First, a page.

1. Note that this teaching was given in 1978. [Return to text]

2. See Hopkins, Jeffrey: Meditation on Emptiness, p.317 ff. for a discussion of non-Buddhist systems. [Return to text]

3. Song Rinpoche refers to them by one of their other names, Yang-pän-pa [Skt: Ayata]. See Meditation on Emptiness pp.327–30 for a discussion of this system. [Return to text]

This talk was given by HH Zong Rinpoche in Kathmandu, Nepal April 1974 at Kopan Monastery.
His Holiness Zong Rinpoche came to stay at Kopan Monastery for a few days during the Sixth Meditation Course, March-April 1974. He gave this talk to almost two hundred Western students on April 17. It was translated by Lama Thubten Yeshe and edited by Nicholas Ribush.

Read the transcript of Lama Zopa Rinpoche's teachings from the Sixth Kopan Course on the LYWA website.

His Holiness Zong Rinpoche (1905-84) was born in Kham, Tibet, studied at Ganden Monastery, gained renown as a learned geshe and great debater and served as abbot for nine years. He fled to India in 1959 and later served as principal of the Institute for Higher Tibetan Studies in Sarnath.

Lama Yeshe and His Holiness Zong Rinpoche at Vajrapani Institute, California, 1978. Photo from the collection of Francesco Prevosti. Photographer unknown.

[Zong Rinpoche chants]

Rinpoche says that he’s just given you the rlung, or oral transmission, of the Avalokiteshvara mantra, and that there’s a Dharma relationship between all of us from the past; we’ve all known each other before.

Rinpoche says that he’s much attached to Dharma wisdom because he’s been practicing it since he was six or seven years old, and he’s very happy that all of you are acting in accordance with it. However, you should make sure that you’re sincere in trying to understand the Dharma and not just on some trip. His Holiness the Dalai Lama says that he’s seen some people study Buddhism quite deeply but then not put what they have learned into action so that after some time they disappear without an atom of wisdom.

He says he has known Lama Zopa Rinpoche for a long time and although Rinpoche has not had that much time to study, he has something, he knows something that is as valuable as scholarship. He sees what Rinpoche’s doing for you people and thinks it’s beneficial, especially since you have come from so far away, seeking Dharma knowledge-wisdom. It’s difficult but of course, your searching for the Dharma means you have a tremendous level of morality within you, and therefore he’s very glad. But of course, in general, whenever anybody practices Dharma it’s very good.

In particular, those who have renounced samsara in order to put all their energy into the Dharma path are very fortunate to have come to that decision. That’s most worthwhile. And those of you who have taken ordination as monks and nuns—which has been your own decision; nobody else has made you do it—please try to put all your energy into the Dharma path of liberation according to your decision and become continuously successful. That’s really worthwhile.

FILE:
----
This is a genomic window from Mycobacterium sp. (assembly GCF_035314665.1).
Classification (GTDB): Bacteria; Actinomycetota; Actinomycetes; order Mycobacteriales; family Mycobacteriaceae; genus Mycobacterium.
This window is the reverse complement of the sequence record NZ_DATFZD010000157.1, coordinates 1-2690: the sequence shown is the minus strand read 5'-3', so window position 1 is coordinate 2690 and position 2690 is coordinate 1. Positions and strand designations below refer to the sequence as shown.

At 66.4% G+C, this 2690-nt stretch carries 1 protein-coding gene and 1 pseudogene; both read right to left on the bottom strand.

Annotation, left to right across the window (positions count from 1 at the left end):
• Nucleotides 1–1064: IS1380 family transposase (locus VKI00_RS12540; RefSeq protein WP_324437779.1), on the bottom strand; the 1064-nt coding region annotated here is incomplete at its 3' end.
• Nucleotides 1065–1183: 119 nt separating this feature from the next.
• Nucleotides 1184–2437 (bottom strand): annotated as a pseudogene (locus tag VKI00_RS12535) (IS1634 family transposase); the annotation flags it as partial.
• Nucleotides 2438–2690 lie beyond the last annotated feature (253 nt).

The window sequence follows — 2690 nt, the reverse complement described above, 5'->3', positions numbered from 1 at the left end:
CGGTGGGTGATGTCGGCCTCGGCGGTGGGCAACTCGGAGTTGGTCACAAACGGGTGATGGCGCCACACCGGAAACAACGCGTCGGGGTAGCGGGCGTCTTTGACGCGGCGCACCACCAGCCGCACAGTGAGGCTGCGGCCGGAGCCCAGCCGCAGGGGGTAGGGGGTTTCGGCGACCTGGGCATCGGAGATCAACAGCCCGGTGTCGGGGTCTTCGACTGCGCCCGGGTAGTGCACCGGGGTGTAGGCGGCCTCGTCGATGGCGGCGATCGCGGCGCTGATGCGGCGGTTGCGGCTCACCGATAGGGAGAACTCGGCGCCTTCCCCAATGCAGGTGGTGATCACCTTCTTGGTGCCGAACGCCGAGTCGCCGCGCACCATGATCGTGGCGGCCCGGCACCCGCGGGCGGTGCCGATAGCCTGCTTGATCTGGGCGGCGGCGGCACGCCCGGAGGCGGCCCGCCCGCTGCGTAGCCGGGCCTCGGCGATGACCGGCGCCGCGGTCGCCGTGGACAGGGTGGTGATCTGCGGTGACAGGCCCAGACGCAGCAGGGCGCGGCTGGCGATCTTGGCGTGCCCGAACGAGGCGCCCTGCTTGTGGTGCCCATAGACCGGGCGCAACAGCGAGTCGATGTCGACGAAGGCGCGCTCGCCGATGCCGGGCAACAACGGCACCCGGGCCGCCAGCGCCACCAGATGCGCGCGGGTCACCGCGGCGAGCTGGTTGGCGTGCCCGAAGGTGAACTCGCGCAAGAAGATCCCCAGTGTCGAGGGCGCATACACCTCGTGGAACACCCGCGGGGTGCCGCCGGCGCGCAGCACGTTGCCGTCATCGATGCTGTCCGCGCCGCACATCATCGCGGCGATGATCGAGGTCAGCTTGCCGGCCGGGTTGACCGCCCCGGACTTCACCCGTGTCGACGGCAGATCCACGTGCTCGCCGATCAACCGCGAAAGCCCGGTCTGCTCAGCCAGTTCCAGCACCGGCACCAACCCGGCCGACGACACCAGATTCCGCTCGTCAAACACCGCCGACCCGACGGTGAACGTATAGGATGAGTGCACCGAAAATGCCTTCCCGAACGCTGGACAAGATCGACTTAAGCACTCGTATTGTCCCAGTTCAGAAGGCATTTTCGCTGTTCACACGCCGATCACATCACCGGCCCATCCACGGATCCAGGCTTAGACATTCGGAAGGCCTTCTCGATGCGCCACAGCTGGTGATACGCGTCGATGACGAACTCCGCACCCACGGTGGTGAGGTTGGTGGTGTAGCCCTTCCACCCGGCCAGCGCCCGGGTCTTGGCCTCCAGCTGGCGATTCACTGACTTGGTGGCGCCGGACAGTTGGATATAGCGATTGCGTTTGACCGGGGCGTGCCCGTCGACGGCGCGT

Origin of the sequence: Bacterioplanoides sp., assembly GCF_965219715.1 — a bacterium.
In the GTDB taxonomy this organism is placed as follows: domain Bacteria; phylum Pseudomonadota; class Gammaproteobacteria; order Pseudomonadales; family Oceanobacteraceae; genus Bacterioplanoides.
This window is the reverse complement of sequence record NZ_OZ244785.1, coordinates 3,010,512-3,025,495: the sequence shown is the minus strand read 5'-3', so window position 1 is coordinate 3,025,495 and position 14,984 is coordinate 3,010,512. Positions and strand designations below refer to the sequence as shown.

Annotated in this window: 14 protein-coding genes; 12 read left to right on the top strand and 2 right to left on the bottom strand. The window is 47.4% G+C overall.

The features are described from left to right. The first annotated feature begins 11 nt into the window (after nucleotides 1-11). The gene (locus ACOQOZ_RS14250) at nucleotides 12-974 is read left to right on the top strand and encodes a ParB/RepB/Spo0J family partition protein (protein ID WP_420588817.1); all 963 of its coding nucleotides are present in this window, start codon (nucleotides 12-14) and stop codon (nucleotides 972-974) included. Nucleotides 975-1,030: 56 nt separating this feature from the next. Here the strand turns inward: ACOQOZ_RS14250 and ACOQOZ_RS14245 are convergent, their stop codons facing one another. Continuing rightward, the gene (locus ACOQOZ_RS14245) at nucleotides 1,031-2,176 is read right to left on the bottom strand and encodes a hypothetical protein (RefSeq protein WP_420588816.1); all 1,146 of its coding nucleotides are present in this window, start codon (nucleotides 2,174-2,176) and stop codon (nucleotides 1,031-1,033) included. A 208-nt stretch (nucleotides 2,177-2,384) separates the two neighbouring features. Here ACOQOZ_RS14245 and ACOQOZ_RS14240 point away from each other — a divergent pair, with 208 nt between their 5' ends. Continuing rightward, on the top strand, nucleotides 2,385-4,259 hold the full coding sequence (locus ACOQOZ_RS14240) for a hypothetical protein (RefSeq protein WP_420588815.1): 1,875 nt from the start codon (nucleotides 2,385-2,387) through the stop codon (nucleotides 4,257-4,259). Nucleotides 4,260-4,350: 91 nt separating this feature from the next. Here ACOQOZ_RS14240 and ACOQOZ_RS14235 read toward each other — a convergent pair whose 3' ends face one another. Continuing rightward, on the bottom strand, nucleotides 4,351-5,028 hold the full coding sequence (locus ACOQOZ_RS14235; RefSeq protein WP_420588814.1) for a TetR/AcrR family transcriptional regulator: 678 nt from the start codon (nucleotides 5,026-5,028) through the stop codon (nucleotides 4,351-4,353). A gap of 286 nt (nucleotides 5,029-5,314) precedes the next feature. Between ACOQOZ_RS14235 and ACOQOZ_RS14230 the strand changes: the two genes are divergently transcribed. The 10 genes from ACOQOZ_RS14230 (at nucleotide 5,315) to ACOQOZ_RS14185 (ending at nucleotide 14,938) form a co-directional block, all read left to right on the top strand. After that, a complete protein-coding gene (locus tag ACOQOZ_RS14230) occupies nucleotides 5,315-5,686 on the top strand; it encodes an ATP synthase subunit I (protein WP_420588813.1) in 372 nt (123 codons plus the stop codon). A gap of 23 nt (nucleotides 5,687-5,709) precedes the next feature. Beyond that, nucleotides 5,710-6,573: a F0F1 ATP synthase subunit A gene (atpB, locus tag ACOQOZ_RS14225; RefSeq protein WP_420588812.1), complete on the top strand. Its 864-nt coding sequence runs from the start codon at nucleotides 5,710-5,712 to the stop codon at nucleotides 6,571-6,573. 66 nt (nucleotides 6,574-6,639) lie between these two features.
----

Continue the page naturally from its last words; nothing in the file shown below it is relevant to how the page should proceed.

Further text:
Lord Buddha himself said that this decision of wanting to take ordination and then keeping your body, speech and mind pure, not harming any other sentient being, is much more beneficial these days than it was in Lord Buddha’s time. In fact, keeping the ordination for one day of this twentieth century is much more beneficial than keeping it for a whole lifetime back then.

Now, you hear many teachings at this meditation course but the main, fundamental thing you need to know is how to take refuge, what the essence of refuge is, what karma is and how it’s created. Those are the main things you need to know. You can’t spend your life sitting in the lotus position meditating. So taking refuge in Buddha, Dharma and Sangha, actualizing your practice continuously and following karma strictly are important. I’m sure Lama Zopa Rinpoche has explained all this and I’m sure you know it too.

The root of what we call Dharma is the mind, your mental attitude, therefore, even if you create negative karma you can purify it; we have the methods for doing that. And also, you should always have pure thoughts and generate a pure motivation, whatever Dharma practices you do. That, too, is important.

We’re always so busy that we don’t have time to meditate every day, but each night, before you go to sleep, you should take refuge, reflect on the excellent qualities of Buddha, Dharma and Sangha, and try to sleep with a pure, positive motivation. In that way your sleep itself becomes Dharma practice and your positive energy automatically increases.

Then, when you get up in the morning, instead of thinking about samsaric things, again think about the good qualities of Buddha, Dharma and Sangha. So in the morning, get up, make three prostrations, take refuge in Buddha, Dharma and Sangha and generate a pure motivation for whatever you’re going to do that day. This is very important and worthwhile since you can’t practice perfect single-pointed concentration because of your busy life. If you do this continuously every morning it will be very effective in helping you integrate every day of your life with Dharma knowledge-wisdom.